Barneys Remakes Itself for the New New York

December 17th, 2012

Barbel Schmidt for The New York Times

The new shoe floor of Barneys New York.

The elevator door opened in the Sutton Place penthouse of Richard Perry, the hedge-fund manager, and there he stood in the white foyer wearing a black knit suit whose slumping shoulders made him look like a bony country parson. Perry is a man of meticulous habit, a super-athlete who prides himself on his sophisticated sense of style. He has a closetful of suits by Thom Browne and Lanvin that don’t have shoulders that slant like a roof. This one was a blip of misjudgment. But Perry, no doubt out of devotion to his wife, Lisa, a fashion designer who made the suit in the same double knit she uses for her mod dresses, decided to wear it that night. And it was an evening of some importance, for the Perrys were off to a party at Barneys — their first since Richard bought the renowned specialty store.

Barbel Schmidt for The New York Times

Richard and Lisa Perry in their Pop Art apartment.

“Welcome! Welcome!” he boomed as I stepped off the elevator. A moment later, from the apartment’s depths, Lisa appeared, a small, sunny woman with ageless girl-next-door features and tawny hair cut in a chic mop. Lisa grew up in the north suburbs of Chicago and still retains, after more than 30 years in New York, a Midwestern accent, along with an easy friendliness. She was wearing a yellow-and-gray-print dress of her own design and high heels.

Richard was keen to show me the apartment, which is something else. It is a pure example of the Pop and neo-Pop aesthetics in that everything is magnified and lurid, like the huge Jeff Koons metallic green diamond planted on the terrace, visible from the foyer — and a source of vexation with a neighbor, who claimed the rock emits a laser-strength glare. (Richard dismisses the gripe as baseless.) The apartment is like someone’s idea in 1963 of a home of the future, down to the panoramic curve of the living room, the bottomless whiteness and the oval leather sofa large enough to seat 30. On the walls hang paintings by Roy Lichtenstein and Jim Dine. It’s not a room for relaxing; even trays of hard candies, displayed with absurd precision, seem to treat enjoyment strictly as a still life.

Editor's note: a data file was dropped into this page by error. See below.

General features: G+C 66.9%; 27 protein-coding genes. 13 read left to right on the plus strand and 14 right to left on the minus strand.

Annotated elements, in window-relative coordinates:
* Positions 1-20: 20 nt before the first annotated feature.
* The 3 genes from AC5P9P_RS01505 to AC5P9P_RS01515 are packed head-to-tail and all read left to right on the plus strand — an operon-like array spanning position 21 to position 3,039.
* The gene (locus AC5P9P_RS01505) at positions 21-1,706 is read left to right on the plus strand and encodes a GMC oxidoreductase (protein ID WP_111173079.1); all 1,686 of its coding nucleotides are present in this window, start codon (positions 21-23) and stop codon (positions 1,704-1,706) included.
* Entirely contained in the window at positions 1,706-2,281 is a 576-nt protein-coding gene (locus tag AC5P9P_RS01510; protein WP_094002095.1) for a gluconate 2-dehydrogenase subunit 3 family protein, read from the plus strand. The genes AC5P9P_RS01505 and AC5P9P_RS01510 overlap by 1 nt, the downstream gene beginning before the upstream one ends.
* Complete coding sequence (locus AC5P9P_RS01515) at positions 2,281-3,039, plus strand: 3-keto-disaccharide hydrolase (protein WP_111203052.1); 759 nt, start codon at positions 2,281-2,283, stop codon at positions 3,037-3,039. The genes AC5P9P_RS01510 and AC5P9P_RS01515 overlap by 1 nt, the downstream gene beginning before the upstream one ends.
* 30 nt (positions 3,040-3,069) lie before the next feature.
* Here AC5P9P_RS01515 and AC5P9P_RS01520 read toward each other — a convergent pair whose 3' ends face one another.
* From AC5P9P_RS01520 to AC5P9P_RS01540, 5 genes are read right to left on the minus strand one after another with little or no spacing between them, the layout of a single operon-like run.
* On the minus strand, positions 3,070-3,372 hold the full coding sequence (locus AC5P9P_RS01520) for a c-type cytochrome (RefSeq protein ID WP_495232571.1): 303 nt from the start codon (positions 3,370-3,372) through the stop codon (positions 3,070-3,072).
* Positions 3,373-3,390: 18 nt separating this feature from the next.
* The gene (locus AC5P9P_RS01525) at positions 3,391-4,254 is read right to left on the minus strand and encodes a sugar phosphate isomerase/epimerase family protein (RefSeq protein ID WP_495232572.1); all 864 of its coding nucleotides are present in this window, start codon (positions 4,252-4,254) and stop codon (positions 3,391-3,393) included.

Far from being the white elephant that some supposed when the Perrys bought the penthouse in 2000 for $ 10.9 million (the main drawback was its two ballrooms), the place fed new goals for the couple. Lisa, at one time an abortion-rights advocate and a Democratic fund-raiser (“I really wanted Hillary to be president,” she says, and to illustrate the couple’s regard, a portrait of Hillary by Chuck Close hangs in the apartment), had begun to collect ’60s fashion, like Courr?ges. Strangers would often ask her who designed her outfit, she said, and “that’s when the light bulb went off.” By 2007, she was selling Lisa Perry creations at stores like Jeffrey and Bergdorf Goodman. She persuaded artists or their heirs, like Lichtenstein’s widow, Dorothy, to let her reproduce artwork on her designs, for a small percentage of sales (that is then donated to the artist’s cause). But she was bedeviled by the pressures of a small wholesale operation, so she decided to focus just on her shop on Madison Avenue and some kids’ clothes for Barneys. By that time, and perhaps not wholly coincidentally, Richard had bought a large amount of Barneys’ debt. He had also endorsed his wife’s Pop aesthetic, buying all the biggest art guns. It astonished Lisa how far he went. She said: “I was going to do Pop Art lite, I call it — stuff that looked like Pop Art. Warholesque.” She laughed at how this sounded. She said that it was the analyst in her husband that made him want to dig deep, “whether it’s a company, whatever it is.” Before their Pop Art phase, they collected French Empire antiques, and Richard would crawl under tables to see how they were put together. The apartment makes Lisa happy, but she admitted: “I even walk around saying, ‘Do I really live here?’ I did not grow up like this.” Richard described his art foray in candy-store terms, saying he went through a book on Pop Art and said, “I’ll take this, this and this.” But that’s a typical bit of Perry swagger. (If he made the gluttonous “this and this” comment, the art adviser Dominique Levy, who has worked with the Perrys for a decade, said it was not to her, and that Perry pushed to make unexpected choices.)

Richard motioned me over to the window to peer at the green diamond, which would look just dandy on the Rockefeller Center Christmas tree.

He said, “Did you know that Koons considers it a symbol of human creation?”

Lisa laughed tensely. “Richard, I don’t think Jeff meant — ”

Cathy Horyn is the fashion critic for The Times.

Editor: Lauren Kern

Incoming search terms:

  • levi amish mafia net worth
  • amish mafia net worth

Leave a Reply

You must be logged in to post a comment.